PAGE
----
Turns out, the thermal throttling impacts our overclocks, and it's limited the potential of a GPU that's otherwise a strong overclocker. And so begins Part 1 of our DIY GTX 1080 build log – disassembly; we're taking apart the GTX 1080, tearing it down to the bones for a closer look inside.
All the pyrotechnics in the world couldn't match the gasconade with which GPU & CPU vendors announce their new architectures. You'd halfway expect this promulgation of multipliers and gains and reductions (but only where smaller is better) to mark the end-times for humankind; surely, if some device were crafted to the standards by which it were announced, The Aliens would descend upon us.
But, every now and then, those bombastic announcements have something behind them – there's substance there, and potential for an adequately exciting piece of technology. NVidia's debut of consumer-grade Pascal architecture initializes with GP104, the first of its non-Accelerator cards to host the new 16nm FinFET process node from TSMC. That GPU lands on the GTX 1080 Founders Edition video card first, later to be disseminated through AIB partners with custom cooling or PCB solutions. If the Founders Edition nomenclature confuses you, don't let it – it's a replacement for nVidia's old “Reference” card naming, as we described here.
Anticipation is high for GP104's improvements over Maxwell, particularly in the area of asynchronous compute and command queuing. As the industry pushes ever into DirectX 12 and Vulkan, compute preemption and dynamic task management become the gatekeepers to performance advancements in these new APIs. It also means that LDA & AFR start getting pushed out as frames become more interdependent with post-FX, and so suddenly there are implications for multi-card configurations that point toward increasingly less optimization support going forward.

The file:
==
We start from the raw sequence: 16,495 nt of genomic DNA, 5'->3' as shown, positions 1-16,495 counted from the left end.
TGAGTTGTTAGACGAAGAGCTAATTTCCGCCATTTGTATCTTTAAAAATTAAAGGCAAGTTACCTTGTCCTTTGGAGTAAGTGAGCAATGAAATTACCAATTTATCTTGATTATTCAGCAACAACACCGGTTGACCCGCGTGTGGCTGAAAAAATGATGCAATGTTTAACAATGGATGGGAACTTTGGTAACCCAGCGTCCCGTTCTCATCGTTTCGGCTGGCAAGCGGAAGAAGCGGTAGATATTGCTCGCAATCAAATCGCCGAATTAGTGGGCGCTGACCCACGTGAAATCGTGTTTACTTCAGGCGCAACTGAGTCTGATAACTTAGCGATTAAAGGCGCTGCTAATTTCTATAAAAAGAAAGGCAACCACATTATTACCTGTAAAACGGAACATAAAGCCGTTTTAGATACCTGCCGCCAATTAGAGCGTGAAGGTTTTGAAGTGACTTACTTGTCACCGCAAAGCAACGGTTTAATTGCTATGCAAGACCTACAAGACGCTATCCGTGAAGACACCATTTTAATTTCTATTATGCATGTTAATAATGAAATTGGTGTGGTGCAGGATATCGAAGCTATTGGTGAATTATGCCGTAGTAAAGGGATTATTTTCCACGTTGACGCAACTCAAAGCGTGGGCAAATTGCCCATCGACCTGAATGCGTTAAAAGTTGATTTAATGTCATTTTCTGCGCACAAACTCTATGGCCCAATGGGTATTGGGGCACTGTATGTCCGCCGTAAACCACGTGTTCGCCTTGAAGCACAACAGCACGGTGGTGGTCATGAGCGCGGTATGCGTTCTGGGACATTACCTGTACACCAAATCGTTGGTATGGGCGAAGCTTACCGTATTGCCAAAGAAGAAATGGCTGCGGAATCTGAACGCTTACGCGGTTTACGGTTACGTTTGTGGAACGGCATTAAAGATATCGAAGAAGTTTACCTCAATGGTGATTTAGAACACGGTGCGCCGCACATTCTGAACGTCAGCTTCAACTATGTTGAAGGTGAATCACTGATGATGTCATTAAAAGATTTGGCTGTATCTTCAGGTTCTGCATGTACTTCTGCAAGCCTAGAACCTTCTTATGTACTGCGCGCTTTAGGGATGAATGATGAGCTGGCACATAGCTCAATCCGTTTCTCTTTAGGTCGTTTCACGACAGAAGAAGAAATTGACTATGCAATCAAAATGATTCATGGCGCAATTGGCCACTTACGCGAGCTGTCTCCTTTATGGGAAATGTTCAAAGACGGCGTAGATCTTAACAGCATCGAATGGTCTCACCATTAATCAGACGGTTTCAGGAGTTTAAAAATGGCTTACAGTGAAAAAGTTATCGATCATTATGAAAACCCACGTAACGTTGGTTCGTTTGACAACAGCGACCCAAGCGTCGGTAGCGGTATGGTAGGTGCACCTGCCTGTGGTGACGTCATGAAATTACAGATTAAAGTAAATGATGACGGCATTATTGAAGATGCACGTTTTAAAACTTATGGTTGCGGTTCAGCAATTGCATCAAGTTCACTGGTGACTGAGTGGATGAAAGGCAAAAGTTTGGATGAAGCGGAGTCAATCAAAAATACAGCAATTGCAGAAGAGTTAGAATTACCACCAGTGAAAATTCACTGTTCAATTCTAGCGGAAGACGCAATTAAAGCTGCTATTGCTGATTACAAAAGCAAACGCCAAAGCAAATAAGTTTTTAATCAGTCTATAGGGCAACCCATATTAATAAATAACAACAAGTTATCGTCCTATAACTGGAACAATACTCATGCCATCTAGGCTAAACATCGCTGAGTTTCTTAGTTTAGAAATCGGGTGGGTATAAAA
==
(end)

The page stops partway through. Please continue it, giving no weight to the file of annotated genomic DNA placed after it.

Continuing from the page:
Our nVidia GeForce GTX 1080 Founders Edition review benchmarks the card's FPS performance, thermals, noise levels, and overclocking vs. the 980 Ti, 980, Fury X, and 390X. This nearing-10,000-word review lays-out the architecture from an SM level, talks asynchronous compute changes in Pascal / GTX 1080, provides a quick “how to” primer for overclocking the GTX 1080, and talks simultaneous multi-projection. We've got thermal throttle analysis that's new, too, and we're excited to show it.
The Founders Edition version of the GTX 1080 costs $700, though MSRP for AIBs starts at $600. We expect to see that market fill-in over the next few months. Public availability begins on May 27.
First, the embedded video review and specs table:
In this seventeenth episode of Ask GN, we discuss component selection and coil whine avoidance, GPU utilization and its seeming lock to 99% load, fan speeds, wireless mice, and more. Timestamps for all posted questions are below. As always, leave comments on the video page for potential inclusion in the next episode of Ask GN.
A quick thanks to Joe Vivoli of NVIDIA for helping us determine the answer to the first question. One viewer asked, paraphrased, “why does it seem like my GPU only hits 99% load, meanwhile the CPU will hit 100% load?” This was an excellent question for which we did not have an answer, but it seems that, after consultation with engineers, it effectively boils-down to a rounding issue in the software.